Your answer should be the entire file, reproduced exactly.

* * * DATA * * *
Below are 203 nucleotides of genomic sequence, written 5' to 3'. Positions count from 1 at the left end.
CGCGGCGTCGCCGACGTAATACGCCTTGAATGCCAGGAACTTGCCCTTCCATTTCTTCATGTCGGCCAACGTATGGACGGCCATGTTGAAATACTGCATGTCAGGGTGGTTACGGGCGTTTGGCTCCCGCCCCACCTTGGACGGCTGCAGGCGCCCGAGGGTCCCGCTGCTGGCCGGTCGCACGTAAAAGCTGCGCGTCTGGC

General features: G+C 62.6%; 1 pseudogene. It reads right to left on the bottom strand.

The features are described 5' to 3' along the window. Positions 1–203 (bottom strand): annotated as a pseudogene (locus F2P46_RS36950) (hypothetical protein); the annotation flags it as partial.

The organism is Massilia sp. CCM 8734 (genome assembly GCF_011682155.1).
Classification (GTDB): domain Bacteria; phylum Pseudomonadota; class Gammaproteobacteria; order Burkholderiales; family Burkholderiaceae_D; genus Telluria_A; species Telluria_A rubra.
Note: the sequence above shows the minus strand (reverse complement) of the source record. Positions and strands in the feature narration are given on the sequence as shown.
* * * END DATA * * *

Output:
Below are 203 nucleotides of genomic sequence, written 5' to 3'. Positions count from 1 at the left end.
CGCGGCGTCGCCGACGTAATACGCCTTGAATGCCAGGAACTTGCCCTTCCATTTCTTCATGTCGGCCAACGTATGGACGGCCATGTTGAAATACTGCATGTCAGGGTGGTTACGGGCGTTTGGCTCCCGCCCCACCTTGGACGGCTGCAGGCGCCCGAGGGTCCCGCTGCTGGCCGGTCGCACGTAAAAGCTGCGCGTCTGGC

General features: G+C 62.6%; 1 pseudogene. It reads right to left on the bottom strand.

The features are described 5' to 3' along the window. Positions 1–203 (bottom strand): annotated as a pseudogene (locus F2P46_RS36950) (hypothetical protein); the annotation flags it as partial.

The organism is Massilia sp. CCM 8734 (genome assembly GCF_011682155.1).
Classification (GTDB): domain Bacteria; phylum Pseudomonadota; class Gammaproteobacteria; order Burkholderiales; family Burkholderiaceae_D; genus Telluria_A; species Telluria_A rubra.
Note: the sequence above shows the minus strand (reverse complement) of the source record. Positions and strands in the feature narration are given on the sequence as shown.